HOUSE PASSES HEALTH BILL WITH KEY HULSHOF PROVISION
The U.S. House of Representatives passed H.R. 4157, the Health Information Technology Promotion Act today, which includes key provisions authored by U.S. Congressman Kenny Hulshof (MO-09). The bill will help reduce medical errors and improve medical treatment and record keeping. The provisions Hulshof added to the bill are designed to promote telehealth technology.
"Health information technology has reached critical mass, which allows patients in small towns gain access to the best care possible, regardless of where they live," said Hulshof. "This bill allows us to take full advantage of the cutting-edge technology that is available. That will result in better quality of care and better access to that care."
The Institute of Medicine estimates that 1.5 million Americans become ill or are injured or killed each year because of medical errors. The Health Information Technology Promotion Act will help address this problem by paving the way for e-prescribing systems and other advanced technology.
Hulshof's provision is based upon freestanding legislation that he introduced earlier this year, H.R. 2807, the Medicare Telehealth Enhancement Act. It directs the Secretary of Health and Human Services to coordinate licensure of physicians across state lines, which will bolster the use of telehealth technology. The amendment also directs the Secretary to conduct two studies: one on Store and Forward technology, the other on expanding sites from which telehealth visits can originate.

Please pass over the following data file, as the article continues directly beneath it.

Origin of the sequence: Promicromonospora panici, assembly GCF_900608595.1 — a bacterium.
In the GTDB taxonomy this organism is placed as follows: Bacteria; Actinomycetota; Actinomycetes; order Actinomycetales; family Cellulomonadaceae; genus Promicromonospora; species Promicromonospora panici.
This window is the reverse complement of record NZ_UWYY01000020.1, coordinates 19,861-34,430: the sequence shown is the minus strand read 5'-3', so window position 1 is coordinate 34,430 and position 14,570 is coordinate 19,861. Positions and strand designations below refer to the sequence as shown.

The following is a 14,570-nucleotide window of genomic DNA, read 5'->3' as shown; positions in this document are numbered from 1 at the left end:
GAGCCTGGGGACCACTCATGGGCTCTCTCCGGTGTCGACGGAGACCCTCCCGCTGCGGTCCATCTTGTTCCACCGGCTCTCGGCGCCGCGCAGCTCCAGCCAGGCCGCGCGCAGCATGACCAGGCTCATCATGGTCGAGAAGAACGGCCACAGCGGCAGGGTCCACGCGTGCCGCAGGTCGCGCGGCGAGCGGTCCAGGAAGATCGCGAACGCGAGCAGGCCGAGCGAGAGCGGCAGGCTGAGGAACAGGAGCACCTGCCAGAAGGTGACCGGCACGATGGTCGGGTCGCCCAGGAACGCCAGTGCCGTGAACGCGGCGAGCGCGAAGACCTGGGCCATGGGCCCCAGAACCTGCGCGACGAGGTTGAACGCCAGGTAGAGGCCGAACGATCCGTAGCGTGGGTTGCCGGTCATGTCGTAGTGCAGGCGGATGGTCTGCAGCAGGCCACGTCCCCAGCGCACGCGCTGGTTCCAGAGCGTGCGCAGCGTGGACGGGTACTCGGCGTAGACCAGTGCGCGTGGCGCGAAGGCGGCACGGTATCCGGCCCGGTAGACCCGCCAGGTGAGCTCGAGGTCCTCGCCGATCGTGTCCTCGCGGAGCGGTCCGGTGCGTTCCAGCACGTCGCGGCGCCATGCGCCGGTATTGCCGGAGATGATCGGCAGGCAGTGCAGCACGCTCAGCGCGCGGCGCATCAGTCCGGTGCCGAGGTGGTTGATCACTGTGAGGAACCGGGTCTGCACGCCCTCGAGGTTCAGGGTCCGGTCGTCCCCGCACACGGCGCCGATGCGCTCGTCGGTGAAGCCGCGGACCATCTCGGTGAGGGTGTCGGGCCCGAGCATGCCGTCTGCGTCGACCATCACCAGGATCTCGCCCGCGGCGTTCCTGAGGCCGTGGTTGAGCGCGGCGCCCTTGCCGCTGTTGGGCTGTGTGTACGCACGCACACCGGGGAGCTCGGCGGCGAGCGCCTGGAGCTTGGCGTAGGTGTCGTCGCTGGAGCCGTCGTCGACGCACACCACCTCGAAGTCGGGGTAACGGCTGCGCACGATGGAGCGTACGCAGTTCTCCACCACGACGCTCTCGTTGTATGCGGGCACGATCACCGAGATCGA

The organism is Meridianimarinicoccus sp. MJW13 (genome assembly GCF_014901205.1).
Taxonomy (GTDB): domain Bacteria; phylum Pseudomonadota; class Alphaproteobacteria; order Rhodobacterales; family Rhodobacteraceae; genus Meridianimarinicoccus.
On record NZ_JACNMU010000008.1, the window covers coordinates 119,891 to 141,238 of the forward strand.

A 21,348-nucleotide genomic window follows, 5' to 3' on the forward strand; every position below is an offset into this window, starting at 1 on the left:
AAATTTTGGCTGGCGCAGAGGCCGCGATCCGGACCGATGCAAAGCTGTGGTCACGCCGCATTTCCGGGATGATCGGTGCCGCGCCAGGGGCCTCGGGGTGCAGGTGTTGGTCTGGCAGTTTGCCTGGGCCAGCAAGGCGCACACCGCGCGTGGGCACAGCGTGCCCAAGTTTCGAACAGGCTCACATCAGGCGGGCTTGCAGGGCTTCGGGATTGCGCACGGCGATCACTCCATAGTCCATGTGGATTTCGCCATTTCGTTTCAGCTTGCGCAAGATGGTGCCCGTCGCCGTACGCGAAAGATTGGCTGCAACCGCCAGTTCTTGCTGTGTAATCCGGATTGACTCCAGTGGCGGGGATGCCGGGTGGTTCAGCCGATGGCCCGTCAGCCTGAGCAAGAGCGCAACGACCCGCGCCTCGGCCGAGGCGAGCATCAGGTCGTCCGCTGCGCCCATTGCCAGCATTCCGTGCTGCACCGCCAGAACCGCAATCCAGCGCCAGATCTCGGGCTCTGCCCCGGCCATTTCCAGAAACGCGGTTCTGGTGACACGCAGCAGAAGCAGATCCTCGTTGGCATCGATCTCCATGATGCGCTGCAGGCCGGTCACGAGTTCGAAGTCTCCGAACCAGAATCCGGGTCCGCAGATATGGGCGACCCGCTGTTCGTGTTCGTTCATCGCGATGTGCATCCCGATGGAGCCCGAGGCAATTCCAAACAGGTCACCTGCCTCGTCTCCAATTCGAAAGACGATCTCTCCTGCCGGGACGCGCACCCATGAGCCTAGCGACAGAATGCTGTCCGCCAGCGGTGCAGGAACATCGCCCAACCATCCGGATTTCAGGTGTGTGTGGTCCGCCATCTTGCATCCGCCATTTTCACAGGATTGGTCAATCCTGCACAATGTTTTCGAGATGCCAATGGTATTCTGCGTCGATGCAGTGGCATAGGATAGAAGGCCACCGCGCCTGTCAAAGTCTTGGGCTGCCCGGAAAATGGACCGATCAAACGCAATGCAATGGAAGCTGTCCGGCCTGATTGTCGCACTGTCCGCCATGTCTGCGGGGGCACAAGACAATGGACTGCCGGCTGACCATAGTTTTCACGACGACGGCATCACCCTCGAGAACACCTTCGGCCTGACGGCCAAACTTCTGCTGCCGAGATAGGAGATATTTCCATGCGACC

Telehealth, or telemedicine, is the practice of using the latest communication and information technology. In essence, it is a healthcare delivery tool, which allows for movement of data rather than patients. Currently in Missouri, over 8,000 patients have used the Missouri Telehealth Network and it is estimated that over 40,000 radiology exams have been performed.
"Tapping into this technology will give patients throughout Missouri access to a variety of specialists, without having to take valuable time away from work, school or parental duties to travel," Hulshof said. "This is a big win for patients, doctors and community hospitals."